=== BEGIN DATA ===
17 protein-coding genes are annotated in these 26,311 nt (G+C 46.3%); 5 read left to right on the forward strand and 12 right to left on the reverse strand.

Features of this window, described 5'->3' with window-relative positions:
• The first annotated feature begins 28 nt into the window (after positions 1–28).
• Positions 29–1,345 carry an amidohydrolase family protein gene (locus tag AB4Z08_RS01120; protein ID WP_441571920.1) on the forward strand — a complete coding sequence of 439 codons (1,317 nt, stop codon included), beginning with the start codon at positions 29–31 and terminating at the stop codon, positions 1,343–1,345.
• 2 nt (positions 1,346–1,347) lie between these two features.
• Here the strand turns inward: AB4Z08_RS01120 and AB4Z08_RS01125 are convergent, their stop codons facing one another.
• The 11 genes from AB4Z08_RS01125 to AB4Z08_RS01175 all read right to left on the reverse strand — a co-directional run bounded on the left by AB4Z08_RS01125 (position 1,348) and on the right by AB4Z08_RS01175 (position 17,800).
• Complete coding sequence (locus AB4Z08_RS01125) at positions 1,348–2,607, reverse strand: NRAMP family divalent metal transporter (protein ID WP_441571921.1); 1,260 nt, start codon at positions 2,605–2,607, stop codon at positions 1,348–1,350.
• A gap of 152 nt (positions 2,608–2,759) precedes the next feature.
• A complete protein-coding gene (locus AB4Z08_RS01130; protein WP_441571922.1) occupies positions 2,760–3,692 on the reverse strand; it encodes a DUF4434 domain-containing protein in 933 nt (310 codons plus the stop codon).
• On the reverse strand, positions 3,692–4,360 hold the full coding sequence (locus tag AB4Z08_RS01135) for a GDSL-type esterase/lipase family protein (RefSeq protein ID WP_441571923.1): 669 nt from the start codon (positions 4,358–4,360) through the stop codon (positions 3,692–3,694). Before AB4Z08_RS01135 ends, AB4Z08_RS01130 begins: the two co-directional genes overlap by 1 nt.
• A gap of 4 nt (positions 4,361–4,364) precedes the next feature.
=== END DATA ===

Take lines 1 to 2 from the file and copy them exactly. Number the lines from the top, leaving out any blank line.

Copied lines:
17 protein-coding genes are annotated in these 26,311 nt (G+C 46.3%); 5 read left to right on the forward strand and 12 right to left on the reverse strand.

Features of this window, described 5'->3' with window-relative positions: